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‘It’s an act of war’: Trump’s acting Pentagon chief urges Biden to tackle


POLITICO first reported that Pentagon officials last month briefed lawmakers on the “urgent” and growing threat to U.S. government personnel, including troops. The Senate Intelligence Committee has since vowed to “get to the bottom” of the issue.

The suspected attacks also include ongoing incidents involving military attaches at embassies around the world, a former official and a congressional source briefed on the incidents told POLITICO. Officials are focusing their investigations on suspected incidents near U.S. embassies in South America, the congressional source said.

This suspected attack, which has not been previously reported, joins a growing list of incidents. Others have allegedly occurred in the U.S., including in Miami, Alexandria, Va., and the Ellipse in Washington. Both sources asked not to be named in order to discuss the investigation.

Defense officials who briefed lawmakers last month said Russia was likely the source of the attacks, but did not have a smoking gun.

A White House spokesperson declined to comment on the specifics of the investigation, but said the Biden administration has taken the reports “very seriously since day one.”

“The investigation into the cause and culprit of the unexplained incidents is ongoing and a top priority for the Biden administration,” said the spokesperson, noting that the White House is coordinating the effort with departments and agencies across the federal government, as well as with experts in academia and the medical community.

“This concerns the health and well-being of American public servants from across the government, and we will continue to act with urgency to bring a whole of government response to these issues,” said the person, who spoke on condition of anonymity to discuss a sensitive issue.

A Defense Department spokesperson did not respond to a request for comment.

Miller established an effort to investigate the incidents late last year. Shortly after he assumed the role of acting defense secretary in November, he met a Defense Department official who was seeking medical treatment for a mysterious attack that left him temporarily incapacitated.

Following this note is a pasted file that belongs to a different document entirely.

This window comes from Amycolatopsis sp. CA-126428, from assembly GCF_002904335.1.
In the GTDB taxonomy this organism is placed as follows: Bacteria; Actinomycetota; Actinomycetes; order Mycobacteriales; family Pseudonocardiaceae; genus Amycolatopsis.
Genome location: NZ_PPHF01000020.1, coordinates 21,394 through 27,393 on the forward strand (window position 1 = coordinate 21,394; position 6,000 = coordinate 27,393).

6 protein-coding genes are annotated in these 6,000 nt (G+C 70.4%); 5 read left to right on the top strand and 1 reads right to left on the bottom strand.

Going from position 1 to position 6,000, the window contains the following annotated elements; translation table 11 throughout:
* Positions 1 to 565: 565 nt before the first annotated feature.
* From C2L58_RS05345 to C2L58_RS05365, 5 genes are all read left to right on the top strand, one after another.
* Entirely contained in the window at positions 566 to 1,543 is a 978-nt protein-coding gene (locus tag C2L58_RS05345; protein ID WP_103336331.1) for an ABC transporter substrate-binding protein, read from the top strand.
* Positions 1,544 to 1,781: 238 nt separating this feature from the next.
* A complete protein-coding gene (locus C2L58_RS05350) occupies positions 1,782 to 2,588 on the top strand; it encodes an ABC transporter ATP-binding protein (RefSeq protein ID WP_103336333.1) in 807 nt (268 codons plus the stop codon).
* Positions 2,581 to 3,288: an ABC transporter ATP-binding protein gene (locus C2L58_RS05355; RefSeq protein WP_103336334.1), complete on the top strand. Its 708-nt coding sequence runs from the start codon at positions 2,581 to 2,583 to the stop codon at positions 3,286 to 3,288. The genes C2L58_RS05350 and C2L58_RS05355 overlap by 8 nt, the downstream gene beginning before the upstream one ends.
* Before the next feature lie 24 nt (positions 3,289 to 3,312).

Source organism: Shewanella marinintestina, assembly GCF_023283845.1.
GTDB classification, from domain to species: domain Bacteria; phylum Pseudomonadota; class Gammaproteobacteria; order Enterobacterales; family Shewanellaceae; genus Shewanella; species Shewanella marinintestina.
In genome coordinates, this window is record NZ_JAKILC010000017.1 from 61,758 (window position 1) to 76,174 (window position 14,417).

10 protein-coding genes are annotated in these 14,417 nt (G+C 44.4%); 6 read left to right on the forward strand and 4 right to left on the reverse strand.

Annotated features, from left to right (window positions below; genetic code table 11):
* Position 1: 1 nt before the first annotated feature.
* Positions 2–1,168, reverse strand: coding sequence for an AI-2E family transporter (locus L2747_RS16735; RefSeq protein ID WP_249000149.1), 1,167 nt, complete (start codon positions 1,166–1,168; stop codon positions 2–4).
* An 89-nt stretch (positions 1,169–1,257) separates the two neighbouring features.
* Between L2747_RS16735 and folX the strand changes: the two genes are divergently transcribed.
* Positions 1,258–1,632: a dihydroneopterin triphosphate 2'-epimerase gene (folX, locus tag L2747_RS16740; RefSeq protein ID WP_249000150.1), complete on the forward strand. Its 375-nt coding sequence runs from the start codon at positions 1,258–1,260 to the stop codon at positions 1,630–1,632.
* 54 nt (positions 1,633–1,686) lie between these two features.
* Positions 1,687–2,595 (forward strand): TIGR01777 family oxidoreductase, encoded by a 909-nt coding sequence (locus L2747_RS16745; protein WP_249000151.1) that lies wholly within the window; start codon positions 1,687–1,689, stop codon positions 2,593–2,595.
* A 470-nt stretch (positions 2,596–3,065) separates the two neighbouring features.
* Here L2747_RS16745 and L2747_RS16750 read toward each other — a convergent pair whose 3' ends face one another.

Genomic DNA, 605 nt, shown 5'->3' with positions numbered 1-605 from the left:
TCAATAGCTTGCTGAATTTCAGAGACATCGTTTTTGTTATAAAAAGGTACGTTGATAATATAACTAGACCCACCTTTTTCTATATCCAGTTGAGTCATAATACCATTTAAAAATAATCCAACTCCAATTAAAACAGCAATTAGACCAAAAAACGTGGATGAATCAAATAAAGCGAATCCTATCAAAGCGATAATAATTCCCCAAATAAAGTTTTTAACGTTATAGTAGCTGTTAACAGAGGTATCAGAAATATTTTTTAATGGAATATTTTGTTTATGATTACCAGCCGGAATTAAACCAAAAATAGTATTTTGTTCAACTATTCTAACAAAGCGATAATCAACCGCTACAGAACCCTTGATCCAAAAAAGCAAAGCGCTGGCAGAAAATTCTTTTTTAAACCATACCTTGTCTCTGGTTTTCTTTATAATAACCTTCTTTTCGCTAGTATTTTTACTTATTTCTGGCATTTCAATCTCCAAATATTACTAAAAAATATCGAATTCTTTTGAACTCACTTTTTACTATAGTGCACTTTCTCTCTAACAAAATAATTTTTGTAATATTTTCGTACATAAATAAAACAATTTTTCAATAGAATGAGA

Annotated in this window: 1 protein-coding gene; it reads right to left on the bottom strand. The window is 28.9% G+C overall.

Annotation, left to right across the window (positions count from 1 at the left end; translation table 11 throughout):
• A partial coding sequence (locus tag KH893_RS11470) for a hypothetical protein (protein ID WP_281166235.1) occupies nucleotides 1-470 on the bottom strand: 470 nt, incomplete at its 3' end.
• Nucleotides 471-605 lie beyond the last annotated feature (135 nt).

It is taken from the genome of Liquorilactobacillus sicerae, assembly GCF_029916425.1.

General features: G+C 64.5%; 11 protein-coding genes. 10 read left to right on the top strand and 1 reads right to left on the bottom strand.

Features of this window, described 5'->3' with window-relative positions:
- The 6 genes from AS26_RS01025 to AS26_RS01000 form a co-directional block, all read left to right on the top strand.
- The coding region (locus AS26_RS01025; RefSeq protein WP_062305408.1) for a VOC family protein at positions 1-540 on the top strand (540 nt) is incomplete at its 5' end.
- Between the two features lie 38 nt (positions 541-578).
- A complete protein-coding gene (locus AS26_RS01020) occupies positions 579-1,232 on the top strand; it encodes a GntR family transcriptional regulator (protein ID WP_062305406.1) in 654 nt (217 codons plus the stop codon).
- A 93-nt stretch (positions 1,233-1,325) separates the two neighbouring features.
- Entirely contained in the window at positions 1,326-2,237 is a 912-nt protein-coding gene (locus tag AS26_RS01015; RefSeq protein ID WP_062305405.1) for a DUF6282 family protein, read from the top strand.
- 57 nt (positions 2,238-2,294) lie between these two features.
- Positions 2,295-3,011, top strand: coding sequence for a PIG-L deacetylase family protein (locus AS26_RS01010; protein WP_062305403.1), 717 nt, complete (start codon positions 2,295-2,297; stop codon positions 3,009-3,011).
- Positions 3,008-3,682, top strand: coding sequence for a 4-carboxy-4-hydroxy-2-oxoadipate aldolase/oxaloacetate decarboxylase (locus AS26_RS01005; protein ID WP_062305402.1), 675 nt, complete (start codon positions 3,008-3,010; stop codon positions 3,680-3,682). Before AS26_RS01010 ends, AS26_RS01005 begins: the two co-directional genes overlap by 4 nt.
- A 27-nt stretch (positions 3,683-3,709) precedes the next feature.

As soon as the official described his symptoms, Miller knew right away that they had been caused by a directed-energy weapon.

“He wasn’t a histrionic-type person, so when he described the attack it was like, ‘yeah, you got hit with this weapon,” Miller said. “There was no way to deny it.” CNN first reported the interaction between the two.

The goal of the effort was “to create a bureaucratic momentum to get the interagency to take this more seriously,” Miller said.

Now, Miller said he is “gratified” to see that the Biden team is keeping it in focus. The CIA recently launched a task force of its own to look into the issue, and CIA Director William Burns told senators during his confirmation hearing before the Senate Intelligence Committee that getting to the bottom of the Havana attacks was a top priority.

In a statement on Friday, Sens. Mark Warner (D-Va.) and Marco Rubio (R-Fla.), the chair and vice chair of the Intelligence Committee, said they welcomed Burns’ “renewed focus” on the matter and said they will continue to investigate.

“This pattern of attacking our fellow citizens serving our government appears to be increasing,” Warner and Rubio said. “The Senate Intelligence Committee intends to get to the bottom of this.”

Representatives for the Senate and House intelligence committees declined to comment on the suspected incidents at U.S. embassies.

A House Intelligence Committee spokesperson said on Friday that the panel has been “working quietly and persistently behind closed doors on this critical issue since the first reports,” vowing to “follow the evidence wherever it may lead and ensure anyone responsible is held to account.”

Doctors and scientists say the Havana attacks, which started in 2016, may have been caused by microwave weapons, which…



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